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The Ghetto Administration

Children in one of the ghetto schools

As early as in the autumn and winter of 1939, Rumkowski created the first sections of the administrative apparatus he was in charge of: Designation Office, Supplies Department, and Social Welfare. These offices turned out to be indispensable for carrying out the orders of the German authorities, such as recruiting workers for forced labour or aiding people deprived of a means of livelihood as a result of the war. Gradually, the administrative apparatus grew to cover other areas of life. During the first period of establishing the ghetto, the Housing Department was particularly important, as it dealt with accommodating people resettled from the city to the future closed quarter. After the ghetto was closed, a very complex network of offices, departments and bureaux was created, which in its peak period employed nearly 14,000 people. Thus the organisational framework for nearly all areas of the ghetto prisoners’ life was established.

The most important sections of the ghetto administration, often mentioned in Sierakowiak’s diary, included the Policing Service, responsible for maintaining order and fighting smuggling and illegal trade. This unit, headed by Leon Rozenblat, was also used by Rumkowski for breaking up strikes and demonstrations, confiscating property, and as an auxiliary force during deportation actions, which established its negative image. The Policing Service was in charge of the Central Prison operating in the ghetto in Czarnieckiego Street. Criminals, such as smugglers, thieves, and those proved guilty of accepting bribes, were sent there pursuant to sentences pronounced by the ghetto Court. The prison also played a significant role as a transit point during deportation actions. The Special Unit of the Jewish police, the so-called Sonderabteilung, headed by Dawid Gertler and Marek Kligier, had bad reputation. In reality, it served the function of political police, and its officers were often agents of the Gestapo or Kripo. At some point, its chiefs gained a position that allowed them to compete with Rumkowski for the power over the ghetto.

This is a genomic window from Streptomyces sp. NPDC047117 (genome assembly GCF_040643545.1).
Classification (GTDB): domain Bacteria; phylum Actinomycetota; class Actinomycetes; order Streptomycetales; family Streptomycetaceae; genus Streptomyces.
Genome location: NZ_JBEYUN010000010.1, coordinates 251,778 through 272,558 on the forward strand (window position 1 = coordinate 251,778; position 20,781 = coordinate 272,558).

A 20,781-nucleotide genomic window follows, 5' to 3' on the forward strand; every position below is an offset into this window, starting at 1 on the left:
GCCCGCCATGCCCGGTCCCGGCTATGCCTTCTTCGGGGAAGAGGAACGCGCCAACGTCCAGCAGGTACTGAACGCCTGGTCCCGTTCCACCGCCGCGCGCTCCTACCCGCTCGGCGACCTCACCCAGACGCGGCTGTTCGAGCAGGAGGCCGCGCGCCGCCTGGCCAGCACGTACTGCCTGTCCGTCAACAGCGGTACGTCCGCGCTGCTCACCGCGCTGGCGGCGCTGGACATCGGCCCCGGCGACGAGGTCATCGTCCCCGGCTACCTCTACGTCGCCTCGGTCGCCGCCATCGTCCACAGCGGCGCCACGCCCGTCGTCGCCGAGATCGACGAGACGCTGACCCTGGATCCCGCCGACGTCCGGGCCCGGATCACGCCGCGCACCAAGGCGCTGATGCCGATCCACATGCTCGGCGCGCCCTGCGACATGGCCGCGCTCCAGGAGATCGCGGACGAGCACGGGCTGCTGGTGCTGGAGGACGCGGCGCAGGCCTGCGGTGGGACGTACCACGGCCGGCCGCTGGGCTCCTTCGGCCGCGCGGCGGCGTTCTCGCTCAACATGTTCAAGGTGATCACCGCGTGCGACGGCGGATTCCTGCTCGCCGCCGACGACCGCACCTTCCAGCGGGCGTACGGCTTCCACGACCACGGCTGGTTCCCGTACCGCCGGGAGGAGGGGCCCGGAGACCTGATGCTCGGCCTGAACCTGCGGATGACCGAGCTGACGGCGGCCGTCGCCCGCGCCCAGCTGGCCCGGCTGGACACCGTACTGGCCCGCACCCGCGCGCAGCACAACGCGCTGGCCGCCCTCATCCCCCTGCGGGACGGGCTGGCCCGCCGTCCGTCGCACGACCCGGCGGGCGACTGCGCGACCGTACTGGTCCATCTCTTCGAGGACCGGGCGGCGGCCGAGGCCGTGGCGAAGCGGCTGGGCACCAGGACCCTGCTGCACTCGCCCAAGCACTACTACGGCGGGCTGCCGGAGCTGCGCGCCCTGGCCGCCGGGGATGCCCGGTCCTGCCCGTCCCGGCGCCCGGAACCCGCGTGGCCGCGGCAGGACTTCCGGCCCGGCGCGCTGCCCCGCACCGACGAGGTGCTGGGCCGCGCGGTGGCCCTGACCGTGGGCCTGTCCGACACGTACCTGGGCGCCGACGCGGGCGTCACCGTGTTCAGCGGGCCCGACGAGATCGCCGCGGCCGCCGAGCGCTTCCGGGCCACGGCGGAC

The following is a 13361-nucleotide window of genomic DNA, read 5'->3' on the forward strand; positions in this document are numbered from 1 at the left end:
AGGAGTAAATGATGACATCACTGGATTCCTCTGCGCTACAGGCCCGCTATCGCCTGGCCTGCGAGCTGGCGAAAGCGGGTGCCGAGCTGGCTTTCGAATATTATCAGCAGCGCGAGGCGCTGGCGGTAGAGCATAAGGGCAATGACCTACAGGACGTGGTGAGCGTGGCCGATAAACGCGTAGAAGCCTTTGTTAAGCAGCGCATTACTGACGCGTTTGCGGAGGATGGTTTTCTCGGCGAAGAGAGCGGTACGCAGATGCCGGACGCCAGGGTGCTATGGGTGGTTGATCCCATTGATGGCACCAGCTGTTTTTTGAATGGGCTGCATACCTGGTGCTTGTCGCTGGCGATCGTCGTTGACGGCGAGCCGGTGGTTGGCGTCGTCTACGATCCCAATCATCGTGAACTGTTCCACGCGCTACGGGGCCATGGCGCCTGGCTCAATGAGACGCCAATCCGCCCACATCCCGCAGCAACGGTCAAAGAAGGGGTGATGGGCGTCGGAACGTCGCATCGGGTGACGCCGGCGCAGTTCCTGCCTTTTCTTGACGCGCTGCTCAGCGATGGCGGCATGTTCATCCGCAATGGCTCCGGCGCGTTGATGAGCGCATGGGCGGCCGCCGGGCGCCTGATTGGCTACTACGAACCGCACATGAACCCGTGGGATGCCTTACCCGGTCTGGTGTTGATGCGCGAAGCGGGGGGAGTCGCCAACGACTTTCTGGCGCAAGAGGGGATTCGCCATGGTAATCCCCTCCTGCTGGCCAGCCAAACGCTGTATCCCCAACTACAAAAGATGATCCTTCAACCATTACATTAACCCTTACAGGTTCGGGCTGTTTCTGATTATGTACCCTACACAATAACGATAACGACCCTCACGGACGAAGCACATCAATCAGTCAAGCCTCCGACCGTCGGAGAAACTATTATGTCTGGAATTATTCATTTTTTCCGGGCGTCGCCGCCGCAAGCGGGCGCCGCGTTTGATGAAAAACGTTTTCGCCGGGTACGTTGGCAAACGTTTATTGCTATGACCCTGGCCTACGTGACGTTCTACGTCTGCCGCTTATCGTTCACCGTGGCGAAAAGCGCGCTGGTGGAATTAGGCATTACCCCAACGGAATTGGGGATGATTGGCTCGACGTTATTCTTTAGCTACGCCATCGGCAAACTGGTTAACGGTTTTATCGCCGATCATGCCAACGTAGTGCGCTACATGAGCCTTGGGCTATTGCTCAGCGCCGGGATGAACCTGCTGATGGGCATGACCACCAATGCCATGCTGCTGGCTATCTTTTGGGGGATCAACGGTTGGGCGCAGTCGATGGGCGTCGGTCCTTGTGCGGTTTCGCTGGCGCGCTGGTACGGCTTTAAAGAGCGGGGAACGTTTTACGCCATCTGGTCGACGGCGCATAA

The closed quarter had a highly elaborate administrative apparatus that dealt with registering and analysing the activity of its inhabitants. The Population Records Department consisted of different sections, the tasks of which included maintaining books of registrations, registering births, deaths, and marriages, and preparing statistics on the economic, health, and demographic situation for the German authorities. The introduction of an internal currency and the purchase of valuable items belonging to the ghetto inhabitants were the responsibilities of the Bank established for this purpose. Financial settlements were made by the Financial Department. Also the health care system, welfare system, agricultural issues, culture, and education took organised forms. 

Soon, thanks to the determination of numerous officials, structures of the education system were recreated in the ghetto. During the peak period, nearly 15,000 students were enrolled in schools of all types: primary, lower secondary, and religious. The Schools Department organised special summer camps for students in the green district of the ghetto – Marysin. The Department was liquidated in the autumn of 1941, which was related to the deportation of nearly 20,000 Jews from the Reich and the Protectorate to the ghetto.

Thanks to the extensive administrative apparatus, a group of higher officials, heads of branches, and Rumkowski’s close co-workers soon formed a class of the ghetto’s ‘aristocracy’, called jachsents or ‘bigwigs’. The standard of living in this group clearly differed from the living standards of other ghetto inhabitants. The ghetto elite was more and more disliked, and its members were often detested by ‘ordinary’ ghetto inhabitants.

 

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